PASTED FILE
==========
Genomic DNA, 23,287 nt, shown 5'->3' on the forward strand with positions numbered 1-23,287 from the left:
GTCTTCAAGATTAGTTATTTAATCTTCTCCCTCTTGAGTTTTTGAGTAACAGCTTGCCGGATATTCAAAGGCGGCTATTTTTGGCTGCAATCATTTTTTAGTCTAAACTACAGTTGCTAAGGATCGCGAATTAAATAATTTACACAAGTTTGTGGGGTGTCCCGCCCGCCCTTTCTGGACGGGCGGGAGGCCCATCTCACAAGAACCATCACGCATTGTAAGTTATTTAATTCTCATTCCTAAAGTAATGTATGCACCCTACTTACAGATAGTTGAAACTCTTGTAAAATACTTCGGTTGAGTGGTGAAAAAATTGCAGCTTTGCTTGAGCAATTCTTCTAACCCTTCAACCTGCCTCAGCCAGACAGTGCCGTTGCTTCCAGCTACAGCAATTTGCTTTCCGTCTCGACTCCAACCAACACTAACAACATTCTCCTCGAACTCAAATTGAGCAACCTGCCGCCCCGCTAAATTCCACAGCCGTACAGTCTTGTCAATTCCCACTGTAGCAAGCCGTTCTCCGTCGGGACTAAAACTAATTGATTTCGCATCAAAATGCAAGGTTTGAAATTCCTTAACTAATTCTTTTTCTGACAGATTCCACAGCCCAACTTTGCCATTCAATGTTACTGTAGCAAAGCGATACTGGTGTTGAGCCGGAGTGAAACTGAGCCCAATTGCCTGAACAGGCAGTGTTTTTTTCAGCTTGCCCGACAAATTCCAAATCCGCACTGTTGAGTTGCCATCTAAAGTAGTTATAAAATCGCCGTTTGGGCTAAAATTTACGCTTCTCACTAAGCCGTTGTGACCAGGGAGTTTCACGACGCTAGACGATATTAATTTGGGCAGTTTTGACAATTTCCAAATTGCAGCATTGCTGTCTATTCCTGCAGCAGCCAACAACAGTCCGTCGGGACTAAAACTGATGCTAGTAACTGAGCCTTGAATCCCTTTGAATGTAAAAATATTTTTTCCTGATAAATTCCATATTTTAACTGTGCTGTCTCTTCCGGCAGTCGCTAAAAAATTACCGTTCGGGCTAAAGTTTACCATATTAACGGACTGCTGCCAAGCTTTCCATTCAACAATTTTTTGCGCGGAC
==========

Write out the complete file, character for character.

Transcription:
Genomic DNA, 23,287 nt, shown 5'->3' on the forward strand with positions numbered 1-23,287 from the left:
GTCTTCAAGATTAGTTATTTAATCTTCTCCCTCTTGAGTTTTTGAGTAACAGCTTGCCGGATATTCAAAGGCGGCTATTTTTGGCTGCAATCATTTTTTAGTCTAAACTACAGTTGCTAAGGATCGCGAATTAAATAATTTACACAAGTTTGTGGGGTGTCCCGCCCGCCCTTTCTGGACGGGCGGGAGGCCCATCTCACAAGAACCATCACGCATTGTAAGTTATTTAATTCTCATTCCTAAAGTAATGTATGCACCCTACTTACAGATAGTTGAAACTCTTGTAAAATACTTCGGTTGAGTGGTGAAAAAATTGCAGCTTTGCTTGAGCAATTCTTCTAACCCTTCAACCTGCCTCAGCCAGACAGTGCCGTTGCTTCCAGCTACAGCAATTTGCTTTCCGTCTCGACTCCAACCAACACTAACAACATTCTCCTCGAACTCAAATTGAGCAACCTGCCGCCCCGCTAAATTCCACAGCCGTACAGTCTTGTCAATTCCCACTGTAGCAAGCCGTTCTCCGTCGGGACTAAAACTAATTGATTTCGCATCAAAATGCAAGGTTTGAAATTCCTTAACTAATTCTTTTTCTGACAGATTCCACAGCCCAACTTTGCCATTCAATGTTACTGTAGCAAAGCGATACTGGTGTTGAGCCGGAGTGAAACTGAGCCCAATTGCCTGAACAGGCAGTGTTTTTTTCAGCTTGCCCGACAAATTCCAAATCCGCACTGTTGAGTTGCCATCTAAAGTAGTTATAAAATCGCCGTTTGGGCTAAAATTTACGCTTCTCACTAAGCCGTTGTGACCAGGGAGTTTCACGACGCTAGACGATATTAATTTGGGCAGTTTTGACAATTTCCAAATTGCAGCATTGCTGTCTATTCCTGCAGCAGCCAACAACAGTCCGTCGGGACTAAAACTGATGCTAGTAACTGAGCCTTGAATCCCTTTGAATGTAAAAATATTTTTTCCTGATAAATTCCATATTTTAACTGTGCTGTCTCTTCCGGCAGTCGCTAAAAAATTACCGTTCGGGCTAAAGTTTACCATATTAACGGACTGCTGCCAAGCTTTCCATTCAACAATTTTTTGCGCGGAC